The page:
Clear signal for basic research in Europe
Max Planck President Martin Stratmann welcomes the reversal of cuts to the budget of the European Research Council. The reductions had been proposed to finance EU President Juncker's new stimulus fund. Nevertheless, Stratmann said it was "generally not a good day for European research". Under the agreement reached at the trialogue talks concluded on Thursday, other programs of Horizon 2020 will be substantially trimmed.
"By reaching the decision to exclude important EU programs for basic research from the envisaged budget cuts, the legislators set a clear signal for the relevance of curiosity-driven, excellent research in Europe. Since 2.2 billion euros will have to be diverted from other areas of the EU research budget over the next three years, however, this success leaves a bitter taste", says Max Planck President Martin Stratmann.
He added that considering the starting position "it had been very hard work to convince the negotiators of the importance of basic research in Europe”. "The value chain, which is so important for Europe and its competitiveness, starts with basic research. It is on the results of basic research that all further developments are based. If one were to take money away from basic research, it would weaken the first link of the chain - and thus the value chain as a whole", Stratmann explained.
The EU Commission plans originally envisaged to remove 2.7 billion euros from the European research funding program Horizon 2020 as a financial basis for the European Fund for Strategic Investments (EFSI). Under the deal reached at the trialogue talks - the negotiations between the Council, Commission, and Parliament - this sum will now amount to 2.2 billion euros. The budgets of the European Research Council (ERC), which promotes excellent basic research, of the Marie Skłodowska-Curie actions (MSCA) for furthering the exchange of scientists, and of the "Spreading Excellence and Widening Participation" programme for boosting research excellence throughout Europe, are to be excluded from the reductions.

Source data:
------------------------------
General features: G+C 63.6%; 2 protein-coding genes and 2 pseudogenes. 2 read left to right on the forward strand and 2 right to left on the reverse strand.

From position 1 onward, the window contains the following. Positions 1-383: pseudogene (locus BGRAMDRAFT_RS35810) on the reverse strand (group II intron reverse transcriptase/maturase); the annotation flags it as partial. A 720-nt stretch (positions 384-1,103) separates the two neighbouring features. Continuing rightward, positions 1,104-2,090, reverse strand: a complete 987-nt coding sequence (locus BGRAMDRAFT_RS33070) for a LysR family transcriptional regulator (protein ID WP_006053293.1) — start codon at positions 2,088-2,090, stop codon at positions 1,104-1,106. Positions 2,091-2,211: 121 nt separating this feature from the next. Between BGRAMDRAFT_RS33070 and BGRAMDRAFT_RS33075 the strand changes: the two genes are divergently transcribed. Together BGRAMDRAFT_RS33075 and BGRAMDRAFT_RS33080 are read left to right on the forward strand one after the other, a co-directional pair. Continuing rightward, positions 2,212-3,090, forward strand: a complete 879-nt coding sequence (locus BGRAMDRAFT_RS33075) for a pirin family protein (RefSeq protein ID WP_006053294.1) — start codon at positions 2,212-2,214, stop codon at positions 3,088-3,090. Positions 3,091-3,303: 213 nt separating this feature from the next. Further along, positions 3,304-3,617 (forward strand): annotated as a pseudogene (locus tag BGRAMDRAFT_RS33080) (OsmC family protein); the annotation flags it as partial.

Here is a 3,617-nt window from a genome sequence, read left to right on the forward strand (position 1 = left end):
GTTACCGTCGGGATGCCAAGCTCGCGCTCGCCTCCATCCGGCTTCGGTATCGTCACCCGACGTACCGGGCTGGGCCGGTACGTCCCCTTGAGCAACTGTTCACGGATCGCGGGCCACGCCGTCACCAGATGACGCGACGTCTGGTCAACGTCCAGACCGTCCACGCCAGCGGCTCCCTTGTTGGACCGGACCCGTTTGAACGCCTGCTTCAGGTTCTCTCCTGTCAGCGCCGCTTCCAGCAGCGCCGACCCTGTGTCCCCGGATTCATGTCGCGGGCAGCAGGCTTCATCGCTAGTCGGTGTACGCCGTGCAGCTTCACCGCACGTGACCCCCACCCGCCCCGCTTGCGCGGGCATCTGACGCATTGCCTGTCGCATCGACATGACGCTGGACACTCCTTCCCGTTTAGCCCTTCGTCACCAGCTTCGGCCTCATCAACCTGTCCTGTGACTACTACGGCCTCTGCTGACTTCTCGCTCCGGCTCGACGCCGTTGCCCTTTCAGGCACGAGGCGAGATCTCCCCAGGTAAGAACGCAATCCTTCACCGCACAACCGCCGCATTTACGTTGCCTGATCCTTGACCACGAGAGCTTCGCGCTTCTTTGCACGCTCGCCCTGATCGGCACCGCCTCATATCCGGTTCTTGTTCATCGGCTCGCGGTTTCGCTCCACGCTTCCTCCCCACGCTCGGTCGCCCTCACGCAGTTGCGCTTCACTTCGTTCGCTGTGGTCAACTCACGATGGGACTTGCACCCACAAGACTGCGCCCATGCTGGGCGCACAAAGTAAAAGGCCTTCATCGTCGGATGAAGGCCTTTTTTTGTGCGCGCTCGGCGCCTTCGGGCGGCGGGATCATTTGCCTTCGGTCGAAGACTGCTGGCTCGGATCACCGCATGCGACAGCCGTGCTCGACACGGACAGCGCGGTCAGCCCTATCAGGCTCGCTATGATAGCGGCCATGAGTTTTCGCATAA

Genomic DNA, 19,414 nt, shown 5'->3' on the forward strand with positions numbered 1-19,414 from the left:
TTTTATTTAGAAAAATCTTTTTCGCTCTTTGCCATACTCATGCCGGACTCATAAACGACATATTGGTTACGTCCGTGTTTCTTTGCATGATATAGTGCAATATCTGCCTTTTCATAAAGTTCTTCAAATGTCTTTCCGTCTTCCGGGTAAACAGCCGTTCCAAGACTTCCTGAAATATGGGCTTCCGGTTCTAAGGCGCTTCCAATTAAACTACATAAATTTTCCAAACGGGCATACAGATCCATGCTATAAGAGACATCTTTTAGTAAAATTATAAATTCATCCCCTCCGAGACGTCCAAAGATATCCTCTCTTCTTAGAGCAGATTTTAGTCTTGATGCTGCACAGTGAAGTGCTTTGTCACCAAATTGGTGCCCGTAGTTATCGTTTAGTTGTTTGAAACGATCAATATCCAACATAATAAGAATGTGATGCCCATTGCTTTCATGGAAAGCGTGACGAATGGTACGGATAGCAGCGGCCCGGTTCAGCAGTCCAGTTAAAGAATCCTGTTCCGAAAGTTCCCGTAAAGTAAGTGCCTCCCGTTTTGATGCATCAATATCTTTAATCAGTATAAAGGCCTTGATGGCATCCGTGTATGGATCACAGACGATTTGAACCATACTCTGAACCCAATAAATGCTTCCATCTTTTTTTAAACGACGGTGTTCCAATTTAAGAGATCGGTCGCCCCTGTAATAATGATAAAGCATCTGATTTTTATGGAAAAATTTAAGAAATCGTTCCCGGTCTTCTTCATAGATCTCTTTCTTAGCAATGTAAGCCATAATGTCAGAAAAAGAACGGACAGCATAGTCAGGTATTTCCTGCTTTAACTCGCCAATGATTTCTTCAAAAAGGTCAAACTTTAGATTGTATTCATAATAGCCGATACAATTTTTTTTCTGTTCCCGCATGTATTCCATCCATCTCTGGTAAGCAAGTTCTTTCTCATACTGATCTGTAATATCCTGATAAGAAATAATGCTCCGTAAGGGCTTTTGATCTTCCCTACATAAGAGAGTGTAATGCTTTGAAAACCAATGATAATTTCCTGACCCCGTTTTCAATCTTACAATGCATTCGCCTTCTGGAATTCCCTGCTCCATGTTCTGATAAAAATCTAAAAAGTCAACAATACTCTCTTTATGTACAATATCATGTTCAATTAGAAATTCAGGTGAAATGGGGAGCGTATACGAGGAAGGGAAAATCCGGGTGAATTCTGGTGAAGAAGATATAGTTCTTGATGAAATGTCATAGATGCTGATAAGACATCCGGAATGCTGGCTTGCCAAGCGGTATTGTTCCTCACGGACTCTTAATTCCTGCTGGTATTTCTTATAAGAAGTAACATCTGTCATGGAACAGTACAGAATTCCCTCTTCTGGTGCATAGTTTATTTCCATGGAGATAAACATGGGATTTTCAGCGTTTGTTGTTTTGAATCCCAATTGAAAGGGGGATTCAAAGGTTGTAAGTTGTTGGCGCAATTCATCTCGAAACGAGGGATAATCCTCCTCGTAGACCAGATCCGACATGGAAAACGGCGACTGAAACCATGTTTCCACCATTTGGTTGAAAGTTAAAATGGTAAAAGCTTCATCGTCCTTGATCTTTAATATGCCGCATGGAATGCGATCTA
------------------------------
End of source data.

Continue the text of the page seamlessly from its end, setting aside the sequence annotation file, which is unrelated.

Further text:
The aim of EFSI is to attract financially strong, private investors and enable investment in Europe in the amount of at least 315 billion euros on a credit basis over the next three years (2015-2017). Max Planck President Stratmann had in principle supported the initiative of Jean-Claude Juncker to boost economic growth and job creation. However, Stratmann, together with other leading research and science organizations in Europe, warned that the fund should not be set up at the expense of basic research. He emphasized that investments in research projects throughout all of Europe should be possible via the ESFI. "This is an important foundation to further develop Europe as a thriving hub for research and innovation."
The European Parliament and the EU Council of Ministers still have to give their formal approval to the results of the trialogue talks at their next meetings. It is expected that the investment program can start at the end of June.